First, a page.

Barry Callebaut and Dutch supermarket chain to launch sustainable mass-market chocolate
Retailer Albert Heijn's Delicata chocolate will be made from fully traceable cocoa
Geneva — Swiss chocolate maker Barry Callebaut has signed a partnership with top Dutch retailer Albert Heijn to make its private-label chocolate fully traceable from 2019, reflecting consumers’ growing interest in ethical sourcing.
From March 2019, Albert Heijn’s private-label brand Delicata will be made from fully traceable cocoa, bought at a higher price from ethical chocolate company Tony’s Chocolonely’s partner co-operatives in Ghana and Ivory Coast, the three partners said.
Barry Callebaut has been making chocolate for Albert Heijn and Tony’s Chocolonely for years and will in future use the separate sourcing chain it set up for Tony’s to make Albert Heijn’s chocolate, representatives of the three companies said.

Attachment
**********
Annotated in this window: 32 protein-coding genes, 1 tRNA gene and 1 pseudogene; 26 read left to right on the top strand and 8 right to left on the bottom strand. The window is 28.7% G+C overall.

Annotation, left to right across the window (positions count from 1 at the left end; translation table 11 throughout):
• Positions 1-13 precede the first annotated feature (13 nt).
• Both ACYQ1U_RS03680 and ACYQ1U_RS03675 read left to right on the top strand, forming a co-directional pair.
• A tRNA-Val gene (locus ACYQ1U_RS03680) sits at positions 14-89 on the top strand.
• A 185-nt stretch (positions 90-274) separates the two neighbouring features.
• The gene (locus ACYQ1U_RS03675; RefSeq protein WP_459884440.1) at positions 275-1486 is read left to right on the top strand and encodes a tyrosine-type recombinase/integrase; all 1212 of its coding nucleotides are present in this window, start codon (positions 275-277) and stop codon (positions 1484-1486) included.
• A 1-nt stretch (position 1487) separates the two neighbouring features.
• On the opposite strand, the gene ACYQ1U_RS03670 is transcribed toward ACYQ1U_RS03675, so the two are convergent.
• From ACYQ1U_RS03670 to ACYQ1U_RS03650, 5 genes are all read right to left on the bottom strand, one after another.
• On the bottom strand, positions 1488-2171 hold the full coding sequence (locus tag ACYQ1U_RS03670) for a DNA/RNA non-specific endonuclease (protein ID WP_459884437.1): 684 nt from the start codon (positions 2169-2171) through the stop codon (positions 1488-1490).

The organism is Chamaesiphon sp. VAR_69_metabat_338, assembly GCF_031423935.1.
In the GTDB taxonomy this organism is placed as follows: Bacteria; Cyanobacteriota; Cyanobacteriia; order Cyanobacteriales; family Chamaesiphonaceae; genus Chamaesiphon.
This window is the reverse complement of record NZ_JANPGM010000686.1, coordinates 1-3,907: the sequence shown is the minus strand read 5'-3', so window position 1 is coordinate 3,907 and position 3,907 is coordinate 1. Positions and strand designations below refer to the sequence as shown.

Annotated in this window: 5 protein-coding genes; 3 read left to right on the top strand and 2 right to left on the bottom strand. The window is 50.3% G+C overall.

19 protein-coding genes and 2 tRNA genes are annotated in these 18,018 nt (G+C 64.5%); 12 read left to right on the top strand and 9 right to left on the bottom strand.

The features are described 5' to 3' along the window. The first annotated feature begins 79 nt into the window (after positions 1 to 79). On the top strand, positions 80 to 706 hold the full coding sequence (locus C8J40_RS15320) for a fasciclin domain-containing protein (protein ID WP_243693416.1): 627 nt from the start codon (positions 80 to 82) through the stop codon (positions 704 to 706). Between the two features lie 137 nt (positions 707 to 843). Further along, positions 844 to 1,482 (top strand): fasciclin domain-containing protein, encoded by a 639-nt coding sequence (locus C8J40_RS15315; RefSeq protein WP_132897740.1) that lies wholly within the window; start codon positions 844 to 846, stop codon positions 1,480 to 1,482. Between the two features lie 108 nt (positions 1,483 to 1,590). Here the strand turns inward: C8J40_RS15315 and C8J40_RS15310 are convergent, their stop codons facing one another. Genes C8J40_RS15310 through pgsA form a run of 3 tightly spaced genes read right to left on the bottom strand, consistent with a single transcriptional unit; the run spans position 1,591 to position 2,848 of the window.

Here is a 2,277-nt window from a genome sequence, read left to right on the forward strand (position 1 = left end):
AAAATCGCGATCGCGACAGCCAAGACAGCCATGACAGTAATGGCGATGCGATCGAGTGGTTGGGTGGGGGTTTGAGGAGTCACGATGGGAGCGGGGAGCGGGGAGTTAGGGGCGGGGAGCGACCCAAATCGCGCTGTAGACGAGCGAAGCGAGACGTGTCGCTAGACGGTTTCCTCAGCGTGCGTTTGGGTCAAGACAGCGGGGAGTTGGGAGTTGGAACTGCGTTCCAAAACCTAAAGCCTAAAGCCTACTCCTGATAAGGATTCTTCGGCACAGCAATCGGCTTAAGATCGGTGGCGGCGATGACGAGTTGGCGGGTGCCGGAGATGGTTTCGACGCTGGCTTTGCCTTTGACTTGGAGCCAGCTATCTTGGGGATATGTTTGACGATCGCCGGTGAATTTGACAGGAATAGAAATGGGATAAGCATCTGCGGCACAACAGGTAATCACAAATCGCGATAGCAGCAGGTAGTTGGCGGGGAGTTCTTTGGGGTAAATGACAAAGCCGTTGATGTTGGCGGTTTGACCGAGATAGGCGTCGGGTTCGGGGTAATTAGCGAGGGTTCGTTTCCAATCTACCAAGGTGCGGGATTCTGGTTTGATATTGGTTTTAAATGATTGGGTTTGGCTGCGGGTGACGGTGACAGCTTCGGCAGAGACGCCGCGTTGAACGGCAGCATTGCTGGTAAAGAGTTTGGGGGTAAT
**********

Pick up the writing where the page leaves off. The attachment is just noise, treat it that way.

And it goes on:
“The new Delicata chocolate will have the yellow-orange label with the open chain Tony’s uses to indicate to consumers it was sourced sustainably,” said Jeroen Hirdes, responsible for chocolate sourcing at Albert Heijn, which belongs to grocery group Ahold Delhaize.
As consumers increasingly care more about how their food and drink is produced, companies are trying to make their supply chains more sustainable and transparent.
Hirdes said Albert Heijn would pay Barry Callebaut more for using traceable chocolate from Tony’s “open chain”. It will pass on part of the costs to consumers by increasing prices for its Delicata range, which has annual sales of about €30m ($34m).
Barry Callebaut, which also supplies chocolate to Nestle and Mondelez, has vowed to eradicate child labour from its supply chain by 2025. It hopes more of its customers will follow the Dutch supermarket chain’s example.
“The bigger the scale, the more efficient it becomes. We invite others to join,” said Wim Debedts, sales director for Benelux and Nordics at Barry Callebaut.
Henk Jan Beltman, chief chocolate officer at Tony’s Chocolonely, which has turned its “slave-free” chocolate into a commercial success, said industry partnerships are key to accelerating sustainability in the whole sector. “You can only have an impact if you work together,” he said.
Tony’s generated a net profit of €2.7m on net revenue of €44.9m in 2016/17. — Reuters